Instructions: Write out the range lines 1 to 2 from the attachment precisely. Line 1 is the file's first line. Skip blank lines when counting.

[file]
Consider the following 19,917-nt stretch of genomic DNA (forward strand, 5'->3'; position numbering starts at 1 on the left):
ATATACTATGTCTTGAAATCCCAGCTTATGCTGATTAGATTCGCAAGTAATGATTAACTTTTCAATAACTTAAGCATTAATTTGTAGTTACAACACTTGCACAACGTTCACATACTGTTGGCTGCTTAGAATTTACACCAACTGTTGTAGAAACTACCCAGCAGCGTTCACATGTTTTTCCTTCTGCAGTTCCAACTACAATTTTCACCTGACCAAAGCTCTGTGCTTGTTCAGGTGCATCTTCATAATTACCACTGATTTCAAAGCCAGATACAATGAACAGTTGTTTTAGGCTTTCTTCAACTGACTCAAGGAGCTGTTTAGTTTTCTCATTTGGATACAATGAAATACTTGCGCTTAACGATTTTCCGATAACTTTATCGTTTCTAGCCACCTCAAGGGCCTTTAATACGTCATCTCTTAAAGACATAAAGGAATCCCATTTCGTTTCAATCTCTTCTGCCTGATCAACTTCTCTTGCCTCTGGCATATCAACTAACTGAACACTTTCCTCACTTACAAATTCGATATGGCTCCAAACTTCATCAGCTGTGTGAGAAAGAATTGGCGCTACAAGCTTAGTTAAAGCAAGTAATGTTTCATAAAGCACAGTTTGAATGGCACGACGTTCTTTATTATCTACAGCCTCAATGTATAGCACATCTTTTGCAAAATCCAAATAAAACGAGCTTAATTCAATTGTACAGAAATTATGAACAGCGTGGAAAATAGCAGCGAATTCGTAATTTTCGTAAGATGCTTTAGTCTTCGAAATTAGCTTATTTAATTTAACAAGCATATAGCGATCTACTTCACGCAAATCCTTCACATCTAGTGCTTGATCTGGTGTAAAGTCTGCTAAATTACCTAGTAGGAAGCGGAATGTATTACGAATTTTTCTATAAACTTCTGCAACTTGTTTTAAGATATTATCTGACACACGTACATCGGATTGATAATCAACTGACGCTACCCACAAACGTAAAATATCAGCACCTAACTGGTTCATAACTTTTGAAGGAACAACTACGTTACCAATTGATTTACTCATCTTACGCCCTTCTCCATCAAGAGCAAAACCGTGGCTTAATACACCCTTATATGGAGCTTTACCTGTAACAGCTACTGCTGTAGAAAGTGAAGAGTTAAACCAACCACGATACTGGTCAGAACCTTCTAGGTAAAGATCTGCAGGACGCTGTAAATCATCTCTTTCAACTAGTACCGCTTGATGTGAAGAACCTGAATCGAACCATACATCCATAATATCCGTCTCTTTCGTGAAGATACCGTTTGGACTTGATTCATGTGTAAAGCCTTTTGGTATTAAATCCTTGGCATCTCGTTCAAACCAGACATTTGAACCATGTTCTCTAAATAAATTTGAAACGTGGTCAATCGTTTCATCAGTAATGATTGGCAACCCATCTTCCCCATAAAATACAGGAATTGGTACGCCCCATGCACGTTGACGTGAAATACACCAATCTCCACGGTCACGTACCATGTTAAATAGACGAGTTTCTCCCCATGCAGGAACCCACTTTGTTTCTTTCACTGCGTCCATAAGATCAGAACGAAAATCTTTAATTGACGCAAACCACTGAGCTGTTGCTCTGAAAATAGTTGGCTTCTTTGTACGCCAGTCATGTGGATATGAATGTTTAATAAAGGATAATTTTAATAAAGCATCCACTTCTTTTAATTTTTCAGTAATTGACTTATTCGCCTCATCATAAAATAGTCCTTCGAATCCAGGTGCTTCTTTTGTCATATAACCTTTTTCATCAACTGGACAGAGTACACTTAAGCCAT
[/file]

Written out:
Consider the following 19,917-nt stretch of genomic DNA (forward strand, 5'->3'; position numbering starts at 1 on the left):
ATATACTATGTCTTGAAATCCCAGCTTATGCTGATTAGATTCGCAAGTAATGATTAACTTTTCAATAACTTAAGCATTAATTTGTAGTTACAACACTTGCACAACGTTCACATACTGTTGGCTGCTTAGAATTTACACCAACTGTTGTAGAAACTACCCAGCAGCGTTCACATGTTTTTCCTTCTGCAGTTCCAACTACAATTTTCACCTGACCAAAGCTCTGTGCTTGTTCAGGTGCATCTTCATAATTACCACTGATTTCAAAGCCAGATACAATGAACAGTTGTTTTAGGCTTTCTTCAACTGACTCAAGGAGCTGTTTAGTTTTCTCATTTGGATACAATGAAATACTTGCGCTTAACGATTTTCCGATAACTTTATCGTTTCTAGCCACCTCAAGGGCCTTTAATACGTCATCTCTTAAAGACATAAAGGAATCCCATTTCGTTTCAATCTCTTCTGCCTGATCAACTTCTCTTGCCTCTGGCATATCAACTAACTGAACACTTTCCTCACTTACAAATTCGATATGGCTCCAAACTTCATCAGCTGTGTGAGAAAGAATTGGCGCTACAAGCTTAGTTAAAGCAAGTAATGTTTCATAAAGCACAGTTTGAATGGCACGACGTTCTTTATTATCTACAGCCTCAATGTATAGCACATCTTTTGCAAAATCCAAATAAAACGAGCTTAATTCAATTGTACAGAAATTATGAACAGCGTGGAAAATAGCAGCGAATTCGTAATTTTCGTAAGATGCTTTAGTCTTCGAAATTAGCTTATTTAATTTAACAAGCATATAGCGATCTACTTCACGCAAATCCTTCACATCTAGTGCTTGATCTGGTGTAAAGTCTGCTAAATTACCTAGTAGGAAGCGGAATGTATTACGAATTTTTCTATAAACTTCTGCAACTTGTTTTAAGATATTATCTGACACACGTACATCGGATTGATAATCAACTGACGCTACCCACAAACGTAAAATATCAGCACCTAACTGGTTCATAACTTTTGAAGGAACAACTACGTTACCAATTGATTTACTCATCTTACGCCCTTCTCCATCAAGAGCAAAACCGTGGCTTAATACACCCTTATATGGAGCTTTACCTGTAACAGCTACTGCTGTAGAAAGTGAAGAGTTAAACCAACCACGATACTGGTCAGAACCTTCTAGGTAAAGATCTGCAGGACGCTGTAAATCATCTCTTTCAACTAGTACCGCTTGATGTGAAGAACCTGAATCGAACCATACATCCATAATATCCGTCTCTTTCGTGAAGATACCGTTTGGACTTGATTCATGTGTAAAGCCTTTTGGTATTAAATCCTTGGCATCTCGTTCAAACCAGACATTTGAACCATGTTCTCTAAATAAATTTGAAACGTGGTCAATCGTTTCATCAGTAATGATTGGCAACCCATCTTCCCCATAAAATACAGGAATTGGTACGCCCCATGCACGTTGACGTGAAATACACCAATCTCCACGGTCACGTACCATGTTAAATAGACGAGTTTCTCCCCATGCAGGAACCCACTTTGTTTCTTTCACTGCGTCCATAAGATCAGAACGAAAATCTTTAATTGACGCAAACCACTGAGCTGTTGCTCTGAAAATAGTTGGCTTCTTTGTACGCCAGTCATGTGGATATGAATGTTTAATAAAGGATAATTTTAATAAAGCATCCACTTCTTTTAATTTTTCAGTAATTGACTTATTCGCCTCATCATAAAATAGTCCTTCGAATCCAGGTGCTTCTTTTGTCATATAACCTTTTTCATCAACTGGACAGAGTACACTTAAGCCAT